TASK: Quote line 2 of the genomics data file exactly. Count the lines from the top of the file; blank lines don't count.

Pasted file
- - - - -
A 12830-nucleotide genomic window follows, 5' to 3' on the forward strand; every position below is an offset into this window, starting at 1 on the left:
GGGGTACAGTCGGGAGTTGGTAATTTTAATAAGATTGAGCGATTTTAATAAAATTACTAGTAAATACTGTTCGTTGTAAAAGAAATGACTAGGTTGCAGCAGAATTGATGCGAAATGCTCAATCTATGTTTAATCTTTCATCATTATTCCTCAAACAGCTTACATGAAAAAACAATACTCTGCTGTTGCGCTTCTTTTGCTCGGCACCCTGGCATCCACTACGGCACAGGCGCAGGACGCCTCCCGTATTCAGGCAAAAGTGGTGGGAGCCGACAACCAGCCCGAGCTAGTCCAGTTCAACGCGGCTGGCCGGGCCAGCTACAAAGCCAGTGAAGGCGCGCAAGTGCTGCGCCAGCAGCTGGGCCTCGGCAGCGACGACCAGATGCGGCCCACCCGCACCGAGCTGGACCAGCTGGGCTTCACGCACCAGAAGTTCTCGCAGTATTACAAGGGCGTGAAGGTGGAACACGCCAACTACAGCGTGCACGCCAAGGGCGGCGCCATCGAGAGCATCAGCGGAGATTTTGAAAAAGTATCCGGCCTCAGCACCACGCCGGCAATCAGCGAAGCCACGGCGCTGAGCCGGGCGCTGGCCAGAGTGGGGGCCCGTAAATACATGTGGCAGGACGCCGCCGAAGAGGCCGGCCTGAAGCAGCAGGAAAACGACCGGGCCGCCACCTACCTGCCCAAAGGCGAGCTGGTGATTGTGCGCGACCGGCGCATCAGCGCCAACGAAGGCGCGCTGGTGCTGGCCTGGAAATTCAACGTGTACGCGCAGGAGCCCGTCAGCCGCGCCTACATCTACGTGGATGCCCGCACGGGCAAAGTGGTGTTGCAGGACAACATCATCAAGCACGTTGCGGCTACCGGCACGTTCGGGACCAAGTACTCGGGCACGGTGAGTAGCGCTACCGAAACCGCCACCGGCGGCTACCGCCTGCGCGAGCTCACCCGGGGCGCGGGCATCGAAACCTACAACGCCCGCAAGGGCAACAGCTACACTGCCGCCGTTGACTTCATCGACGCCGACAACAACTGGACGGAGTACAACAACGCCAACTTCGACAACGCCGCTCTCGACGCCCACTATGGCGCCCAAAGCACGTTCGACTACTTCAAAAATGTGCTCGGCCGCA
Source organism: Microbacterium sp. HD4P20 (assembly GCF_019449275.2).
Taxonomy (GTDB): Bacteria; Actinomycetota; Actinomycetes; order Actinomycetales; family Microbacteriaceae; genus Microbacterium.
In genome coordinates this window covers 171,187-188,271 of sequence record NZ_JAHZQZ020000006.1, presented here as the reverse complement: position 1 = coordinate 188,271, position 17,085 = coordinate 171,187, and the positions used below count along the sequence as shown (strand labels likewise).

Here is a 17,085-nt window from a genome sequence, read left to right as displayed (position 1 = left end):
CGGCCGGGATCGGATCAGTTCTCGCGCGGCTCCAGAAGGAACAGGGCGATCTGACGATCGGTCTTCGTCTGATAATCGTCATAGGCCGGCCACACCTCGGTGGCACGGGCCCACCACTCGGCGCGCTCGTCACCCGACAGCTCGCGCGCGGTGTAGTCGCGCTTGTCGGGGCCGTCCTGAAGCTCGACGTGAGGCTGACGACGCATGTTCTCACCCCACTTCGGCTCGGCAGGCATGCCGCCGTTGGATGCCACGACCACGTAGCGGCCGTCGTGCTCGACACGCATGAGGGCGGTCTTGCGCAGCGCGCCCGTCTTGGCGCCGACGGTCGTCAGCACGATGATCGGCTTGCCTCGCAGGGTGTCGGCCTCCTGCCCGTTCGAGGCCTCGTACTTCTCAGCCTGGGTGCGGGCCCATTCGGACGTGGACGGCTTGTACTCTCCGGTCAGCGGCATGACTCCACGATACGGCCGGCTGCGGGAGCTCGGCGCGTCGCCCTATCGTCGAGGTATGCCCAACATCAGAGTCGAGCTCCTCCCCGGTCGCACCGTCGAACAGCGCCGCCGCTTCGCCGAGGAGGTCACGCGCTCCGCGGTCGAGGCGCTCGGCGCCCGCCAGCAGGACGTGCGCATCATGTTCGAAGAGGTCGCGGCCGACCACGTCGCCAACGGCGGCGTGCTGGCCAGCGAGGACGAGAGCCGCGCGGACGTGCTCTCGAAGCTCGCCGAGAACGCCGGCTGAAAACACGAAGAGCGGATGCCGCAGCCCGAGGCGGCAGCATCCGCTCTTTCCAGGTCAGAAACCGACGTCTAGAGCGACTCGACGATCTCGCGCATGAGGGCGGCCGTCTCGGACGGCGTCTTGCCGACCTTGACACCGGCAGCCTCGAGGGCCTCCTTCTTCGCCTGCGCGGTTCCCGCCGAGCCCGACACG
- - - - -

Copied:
GGGGTACAGTCGGGAGTTGGTAATTTTAATAAGATTGAGCGATTTTAATAAAATTACTAGTAAATACTGTTCGTTGTAAAAGAAATGACTAGGTTGCAGCAGAATTGATGCGAAATGCTCAATCTATGTTTAATCTTTCATCATTATTCCTCAAACAGCTTACATGAAAAAACAATACTCTGCTGTTGCGCTTCTTTTGCTCGGCACCCTGGCATCCACTACGGCACAGGCGCAGGACGCCTCCCGTATTCAGGCAAAAGTGGTGGGAGCCGACAACCAGCCCGAGCTAGTCCAGTTCAACGCGGCTGGCCGGGCCAGCTACAAAGCCAGTGAAGGCGCGCAAGTGCTGCGCCAGCAGCTGGGCCTCGGCAGCGACGACCAGATGCGGCCCACCCGCACCGAGCTGGACCAGCTGGGCTTCACGCACCAGAAGTTCTCGCAGTATTACAAGGGCGTGAAGGTGGAACACGCCAACTACAGCGTGCACGCCAAGGGCGGCGCCATCGAGAGCATCAGCGGAGATTTTGAAAAAGTATCCGGCCTCAGCACCACGCCGGCAATCAGCGAAGCCACGGCGCTGAGCCGGGCGCTGGCCAGAGTGGGGGCCCGTAAATACATGTGGCAGGACGCCGCCGAAGAGGCCGGCCTGAAGCAGCAGGAAAACGACCGGGCCGCCACCTACCTGCCCAAAGGCGAGCTGGTGATTGTGCGCGACCGGCGCATCAGCGCCAACGAAGGCGCGCTGGTGCTGGCCTGGAAATTCAACGTGTACGCGCAGGAGCCCGTCAGCCGCGCCTACATCTACGTGGATGCCCGCACGGGCAAAGTGGTGTTGCAGGACAACATCATCAAGCACGTTGCGGCTACCGGCACGTTCGGGACCAAGTACTCGGGCACGGTGAGTAGCGCTACCGAAACCGCCACCGGCGGCTACCGCCTGCGCGAGCTCACCCGGGGCGCGGGCATCGAAACCTACAACGCCCGCAAGGGCAACAGCTACACTGCCGCCGTTGACTTCATCGACGCCGACAACAACTGGACGGAGTACAACAACGCCAACTTCGACAACGCCGCTCTCGACGCCCACTATGGCGCCCAAAGCACGTTCGACTACTTCAAAAATGTGCTCGGCCGCA